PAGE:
Network optimization in adversarial environments
Massachusetts Institute of Technology. Department of Aeronautics and Astronautics.
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Stochastic models have been dominant in network optimization theory for over two decades, due to their analytical tractability. However, an increasing number of real-world networked systems exhibit complex behaviors that cannot be captured by the simple stochastic models, such as networks under malicious attacks and networks with uncontrollable nodes. In this thesis, we study efficient network control policies that can optimize network performance in different types of complex environments. First, we investigate network optimization under adversarial dynamics, where the evolution of network conditions follows some non-stationary and possibly adversarial process. Such an adversarial network dynamics model can be used to capture many real-world scenarios, such as networks under Distributed Denial-of-Service (DDoS) attacks or ad-hoc networks with unpredictable mobility. We focus on two network control problems: (1) achieving network stability, and (2) maximizing network utility subject to stability constraints. New adversarial network models are developed to characterize the adversary's behavior, and the notion of regret is used to measure network performance in adversarial environments. We provide lower bounds on the regret performance that could be achieved by any causal control policies and analyze the performance of several network control policies (e.g., MaxWeight and Drift-plus-Penalty). It is proved that these policies are throughput-optimal and achieve good utility-delay tradeoffs even under adversarial dynamics. Second, we study network optimization in a partially-controllable environment where a subset of nodes are uncontrollable and adopt a stationary but unknown control policy. Such a partially-controllable model is of increasing importance in real-world networked systems such as overlay-underlay networks and uncooperative wireless networks. We consider the problem of stabilizing a partially-controllable network. It is shown that many well-known network control algorithms (e.g., MaxWeight) may fail to stabilize the network when some nodes adopt non-stabilizing policies. We first study the scenario where uncontrollable nodes use a queue-agnostic policy and propose a low-complexity throughput-optimal algorithm, called Tracking-MaxWeight (TMW), which enhances the original MaxWeight algorithm with an explicit learning of the policy used by uncontrollable nodes. Next, we investigate the scenario where uncontrollable nodes use a queue-dependent policy and the problem is formulated as an MDP with unknown queueing dynamics. We propose a new reinforcement learning algorithm, called Truncated Upper Confidence Reinforcement Learning (TUCRL), and prove that TUCRL achieves tunable three-way tradeoffs between throughput, delay and convergence rate under mild conditions. Finally, we focus on network optimization with adversarial uncontrollable nodes where the sequence of actions taken by uncontrollable nodes may be non-stationary and adversarial. We first investigate the network stability problem and develop a lower bound on the total queue length that can be achieved by any causal policy. We prove that the Tracking-MaxWeight (TMW) algorithm can achieve network stability under any given sequence of actions of adversarial nodes whenever possible. Next, we study the network utility maximization problem and provide a lower bound on the utility-delay tradeoff. We develop the Tracking Drift-plus-Penalty (TDP) algorithm that achieves tunable utility-delay tradeoffs.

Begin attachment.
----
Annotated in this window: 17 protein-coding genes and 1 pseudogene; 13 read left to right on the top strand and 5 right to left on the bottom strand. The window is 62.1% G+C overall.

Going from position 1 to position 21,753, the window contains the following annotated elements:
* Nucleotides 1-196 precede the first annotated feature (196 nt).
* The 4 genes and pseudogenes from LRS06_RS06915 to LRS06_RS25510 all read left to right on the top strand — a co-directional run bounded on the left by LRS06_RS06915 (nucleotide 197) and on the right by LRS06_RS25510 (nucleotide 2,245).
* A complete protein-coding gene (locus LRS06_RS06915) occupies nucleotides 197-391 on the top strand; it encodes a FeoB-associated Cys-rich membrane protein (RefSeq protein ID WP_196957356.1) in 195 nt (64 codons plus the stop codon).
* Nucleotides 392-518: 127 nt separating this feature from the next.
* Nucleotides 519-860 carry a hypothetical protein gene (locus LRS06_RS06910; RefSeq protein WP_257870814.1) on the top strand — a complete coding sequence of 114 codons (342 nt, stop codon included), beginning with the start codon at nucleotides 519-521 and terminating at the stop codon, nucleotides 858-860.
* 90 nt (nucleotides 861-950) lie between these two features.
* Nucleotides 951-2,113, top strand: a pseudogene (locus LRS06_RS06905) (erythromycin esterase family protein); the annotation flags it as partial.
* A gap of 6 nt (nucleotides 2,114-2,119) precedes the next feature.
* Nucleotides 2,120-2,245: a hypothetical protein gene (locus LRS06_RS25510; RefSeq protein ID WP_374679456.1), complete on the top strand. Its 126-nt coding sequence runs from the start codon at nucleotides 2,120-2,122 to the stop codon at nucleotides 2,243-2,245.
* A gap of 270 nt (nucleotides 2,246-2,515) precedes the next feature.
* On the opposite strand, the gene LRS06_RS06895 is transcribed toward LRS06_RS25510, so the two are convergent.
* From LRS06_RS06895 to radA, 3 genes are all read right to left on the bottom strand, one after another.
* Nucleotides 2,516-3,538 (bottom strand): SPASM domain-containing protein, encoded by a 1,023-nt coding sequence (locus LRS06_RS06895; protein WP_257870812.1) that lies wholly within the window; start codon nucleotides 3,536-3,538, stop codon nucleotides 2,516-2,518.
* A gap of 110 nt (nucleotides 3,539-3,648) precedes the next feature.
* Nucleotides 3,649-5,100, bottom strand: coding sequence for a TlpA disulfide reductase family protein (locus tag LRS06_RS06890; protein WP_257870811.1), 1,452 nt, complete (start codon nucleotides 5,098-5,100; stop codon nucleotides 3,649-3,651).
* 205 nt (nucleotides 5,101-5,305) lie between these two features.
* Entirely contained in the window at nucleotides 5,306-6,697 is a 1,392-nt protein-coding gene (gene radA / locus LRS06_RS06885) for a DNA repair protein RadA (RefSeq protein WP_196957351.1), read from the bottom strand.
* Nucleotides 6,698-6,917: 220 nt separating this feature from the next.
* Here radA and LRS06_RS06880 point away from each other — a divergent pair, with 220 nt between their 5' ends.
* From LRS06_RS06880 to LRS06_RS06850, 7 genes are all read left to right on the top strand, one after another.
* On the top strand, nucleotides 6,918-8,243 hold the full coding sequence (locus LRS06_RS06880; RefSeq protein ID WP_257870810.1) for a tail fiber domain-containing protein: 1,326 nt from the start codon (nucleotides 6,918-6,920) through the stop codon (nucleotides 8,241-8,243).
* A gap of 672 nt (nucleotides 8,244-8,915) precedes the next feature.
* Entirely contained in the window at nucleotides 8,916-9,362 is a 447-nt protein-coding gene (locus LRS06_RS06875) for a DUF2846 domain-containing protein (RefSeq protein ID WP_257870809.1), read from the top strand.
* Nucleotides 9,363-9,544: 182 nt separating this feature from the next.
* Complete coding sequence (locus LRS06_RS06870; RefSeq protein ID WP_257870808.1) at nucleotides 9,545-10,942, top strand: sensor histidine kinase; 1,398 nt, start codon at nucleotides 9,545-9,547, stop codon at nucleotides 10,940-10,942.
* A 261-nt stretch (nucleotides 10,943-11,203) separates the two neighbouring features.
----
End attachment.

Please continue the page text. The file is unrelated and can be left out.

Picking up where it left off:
Thesis: Ph. D., Massachusetts Institute of Technology, Department of Aeronautics and Astronautics, 2018.Cataloged from PDF version of thesis. "There are no tables included in this thesis. Please disregard the list of tables"--Disclaimer Notice page.Includes bibliographical references (pages 193-197).
DepartmentMassachusetts Institute of Technology. Department of Aeronautics and Astronautics.
Massachusetts Institute of Technology
Aeronautics and Astronautics.